- Ed.D degree. Along with Ph.D. and Psy.D is the highest possible degree in educational psychology and the ultimate goal for your career. It usually takes 3-5 years to complete.
Careers in Educational Psychology
An educational psychology degree will most certainly get you a fulfilling yet challenging job, which is the perfect combination for the job of your dreams. The whole field is focused on helping people achieve the peak of their academic performance and success by battling their learning difficulties, what could be better than that? Here are a couple traditional and less traditional educational psychologist careers you might consider.
- Instructional Designer. If you are leaning more toward science and less toward people, this option is perfect for you! You’ll be customizing teaching resources for schools and corporations, conducting workshops, and presenting the latest findings in the education field. School Psychologist. If your goal is to help as many kids as you can realize their full academic potential, this one is for you!
- Psychometrician. This option is almost all science, as you’ll be designing tests, assessment tools, and upgrading school curricula accordingly.
- College counselor. In case you want to guide high schoolers towards a better and brighter future, this is the path for you. You’ll be helping high school students to select and apply to the most suitable colleges for them.
- How to become an educational psychologist. All the hoops to jump through
- As we’ve mentioned before, most states require you to have a doctoral degree in order to work as an educational psychologist. So, what kind of license and board certification do you need to get for your independent practice?
- Licensure. Varies by state, but most commonly you need to pass a jurisprudence exam and pass the ASPPB's Examination for Professional Practice in Psychology (EPPP). Additionally, you might be required to work under the supervision of a licensed educational psychologist for two years before your independent practice.
- Board Certification. There is no one rule for board certification for educational psychologists, but you can get an ASPPB's Certificate of Professional Qualification in Psychology (CPQ) that requires you to have a doctorate in psychology, five years of independent practice, no disciplinary actions against your license, passing the CPQ exam, and a valid license in an ASPPB member jurisdiction.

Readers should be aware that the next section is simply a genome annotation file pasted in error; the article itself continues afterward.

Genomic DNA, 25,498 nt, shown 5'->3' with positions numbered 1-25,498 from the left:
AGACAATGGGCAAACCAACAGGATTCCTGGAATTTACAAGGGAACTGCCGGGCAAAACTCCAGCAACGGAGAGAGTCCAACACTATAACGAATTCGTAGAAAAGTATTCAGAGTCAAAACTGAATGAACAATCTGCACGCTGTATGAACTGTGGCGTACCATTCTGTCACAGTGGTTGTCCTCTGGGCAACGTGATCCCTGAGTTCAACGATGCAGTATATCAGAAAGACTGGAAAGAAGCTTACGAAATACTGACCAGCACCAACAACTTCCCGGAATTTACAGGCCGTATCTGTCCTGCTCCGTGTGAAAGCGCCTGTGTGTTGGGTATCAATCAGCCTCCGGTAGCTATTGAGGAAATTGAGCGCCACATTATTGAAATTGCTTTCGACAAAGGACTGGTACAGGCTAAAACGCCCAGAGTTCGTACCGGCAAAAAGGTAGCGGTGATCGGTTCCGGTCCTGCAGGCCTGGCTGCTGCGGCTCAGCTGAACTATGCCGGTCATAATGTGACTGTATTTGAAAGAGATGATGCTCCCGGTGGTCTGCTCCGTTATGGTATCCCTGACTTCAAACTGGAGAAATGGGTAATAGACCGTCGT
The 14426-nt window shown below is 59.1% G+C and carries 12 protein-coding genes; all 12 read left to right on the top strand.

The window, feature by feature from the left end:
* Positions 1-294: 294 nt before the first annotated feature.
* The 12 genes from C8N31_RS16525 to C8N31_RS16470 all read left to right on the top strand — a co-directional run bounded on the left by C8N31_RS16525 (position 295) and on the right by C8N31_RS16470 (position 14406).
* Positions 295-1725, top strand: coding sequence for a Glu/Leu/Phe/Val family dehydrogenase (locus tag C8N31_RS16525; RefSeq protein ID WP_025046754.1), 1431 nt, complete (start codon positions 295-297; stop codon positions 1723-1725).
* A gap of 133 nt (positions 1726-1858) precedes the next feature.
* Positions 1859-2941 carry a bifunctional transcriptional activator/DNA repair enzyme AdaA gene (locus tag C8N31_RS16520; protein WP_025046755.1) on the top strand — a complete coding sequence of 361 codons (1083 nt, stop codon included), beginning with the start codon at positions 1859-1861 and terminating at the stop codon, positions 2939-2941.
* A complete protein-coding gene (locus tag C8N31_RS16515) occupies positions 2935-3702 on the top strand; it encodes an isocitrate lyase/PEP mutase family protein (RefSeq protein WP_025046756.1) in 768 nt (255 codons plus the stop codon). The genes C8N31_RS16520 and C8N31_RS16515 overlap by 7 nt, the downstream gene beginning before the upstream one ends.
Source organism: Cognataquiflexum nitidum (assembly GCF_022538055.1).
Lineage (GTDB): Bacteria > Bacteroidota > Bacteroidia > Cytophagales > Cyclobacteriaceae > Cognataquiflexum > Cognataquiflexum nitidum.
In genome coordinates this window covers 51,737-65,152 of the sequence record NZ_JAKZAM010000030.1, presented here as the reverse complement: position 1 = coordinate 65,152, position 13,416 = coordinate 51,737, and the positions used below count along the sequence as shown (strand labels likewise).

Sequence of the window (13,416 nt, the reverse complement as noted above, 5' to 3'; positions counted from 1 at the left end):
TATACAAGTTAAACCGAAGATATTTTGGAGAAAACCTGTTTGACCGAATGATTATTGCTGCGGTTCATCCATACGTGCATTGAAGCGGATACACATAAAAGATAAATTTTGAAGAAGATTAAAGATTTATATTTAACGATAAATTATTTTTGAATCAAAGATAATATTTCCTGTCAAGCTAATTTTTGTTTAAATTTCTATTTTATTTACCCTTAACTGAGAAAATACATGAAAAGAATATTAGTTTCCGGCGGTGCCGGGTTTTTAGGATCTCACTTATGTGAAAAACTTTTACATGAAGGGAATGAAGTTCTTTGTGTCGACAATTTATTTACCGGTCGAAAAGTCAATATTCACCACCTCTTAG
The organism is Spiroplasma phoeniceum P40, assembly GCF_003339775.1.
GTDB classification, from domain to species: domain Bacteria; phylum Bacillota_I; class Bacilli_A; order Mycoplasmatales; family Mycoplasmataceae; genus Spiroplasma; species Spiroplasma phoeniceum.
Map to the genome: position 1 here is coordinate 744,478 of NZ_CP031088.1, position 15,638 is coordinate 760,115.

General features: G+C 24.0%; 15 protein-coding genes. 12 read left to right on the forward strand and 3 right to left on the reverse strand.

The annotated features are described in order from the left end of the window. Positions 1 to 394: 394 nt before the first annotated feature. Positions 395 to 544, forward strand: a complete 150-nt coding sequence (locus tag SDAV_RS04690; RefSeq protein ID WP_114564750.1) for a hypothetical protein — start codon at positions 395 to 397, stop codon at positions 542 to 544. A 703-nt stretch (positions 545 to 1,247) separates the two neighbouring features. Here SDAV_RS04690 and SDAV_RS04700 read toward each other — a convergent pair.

Top 30 Most Fascinating Topics in Educational Psychology
Do you have a developmental psychology essay due and you’re stuck looking for perfect educational psychology research topics? We can assure you that you are not alone! Choosing the right topic lays a solid foundation for a captivating paper, as your motivation to uncover the perfect answer will get you through the toughest of writing times. Check the list that our expert writers have compiled for you and see if some of the educational psychology topics grab your attention!
- Challenges for students with personality disorder in a multicultural environment.
- Child learners vs adult learners and their respective difficulties.
- Development of educational psychology.
- Modern trends in educational psychology.
- Gender stereotypes in schools and their influence on the learning progress.
- Motivation techniques in educational psychology.
- How educational psychology can help children with autism spectrum.
- Windows in classrooms and their influence on the learning process.
- Application of physiological theories in education.
- Theories of intelligence and their influence on adult learners.
- Alcohol use in schools and its impact on the learning process.
- Projecting achievement goals with theories of intelligence.
- Peer relations and pressure in school environment.
- Race and ethnicity impact on academic success.
- Relationship between social skills and alcohol use in school environment.
- Bullying and victimization impact on academic success.
- The role of parents in preventing adolescent bullying and victimization.
- Impact of emotions on learning.
- Face-to-face vs online learning and their influence on academic success.
- Language challenges and their impact on the learning process.
- Emotional regulation in adolescents and its role in student academic achievements.
- Emotion-based learning difficulties in children with autism spectrum.
- Social-emotional learning: social-emotional skills and their impact on academic success.
- Psychology practice in urban vs rural schools.
- Effects of drug abuse on high school students’ academic achievements.
- Eating habits as a factor in student academic success.
- Educational psychology practice in rural areas.
- School environment and its impact on student success and self-esteem.
- Peer pressure and its influence on high school students’ academic achievements.
- Links between gender, culture, and student goals.